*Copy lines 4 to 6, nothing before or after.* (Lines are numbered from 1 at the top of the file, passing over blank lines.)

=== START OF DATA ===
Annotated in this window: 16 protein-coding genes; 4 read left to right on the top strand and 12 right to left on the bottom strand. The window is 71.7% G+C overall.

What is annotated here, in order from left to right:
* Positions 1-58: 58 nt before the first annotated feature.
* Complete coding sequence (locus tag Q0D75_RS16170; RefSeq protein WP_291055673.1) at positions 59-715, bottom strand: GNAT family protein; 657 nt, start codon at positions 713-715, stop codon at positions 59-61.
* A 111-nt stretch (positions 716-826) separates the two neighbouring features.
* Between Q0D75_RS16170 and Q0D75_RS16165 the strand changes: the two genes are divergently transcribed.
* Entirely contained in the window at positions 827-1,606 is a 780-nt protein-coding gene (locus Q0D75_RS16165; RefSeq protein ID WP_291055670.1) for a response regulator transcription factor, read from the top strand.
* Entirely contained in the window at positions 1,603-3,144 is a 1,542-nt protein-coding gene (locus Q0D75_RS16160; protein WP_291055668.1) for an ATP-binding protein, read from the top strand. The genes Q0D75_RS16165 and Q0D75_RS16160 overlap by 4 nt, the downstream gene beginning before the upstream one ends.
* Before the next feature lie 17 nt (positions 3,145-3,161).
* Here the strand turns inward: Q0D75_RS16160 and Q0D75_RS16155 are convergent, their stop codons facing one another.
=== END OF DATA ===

* Complete coding sequence (locus tag Q0D75_RS16170; RefSeq protein WP_291055673.1) at positions 59-715, bottom strand: GNAT family protein; 657 nt, start codon at positions 713-715, stop codon at positions 59-61.
* A 111-nt stretch (positions 716-826) separates the two neighbouring features.
* Between Q0D75_RS16170 and Q0D75_RS16165 the strand changes: the two genes are divergently transcribed.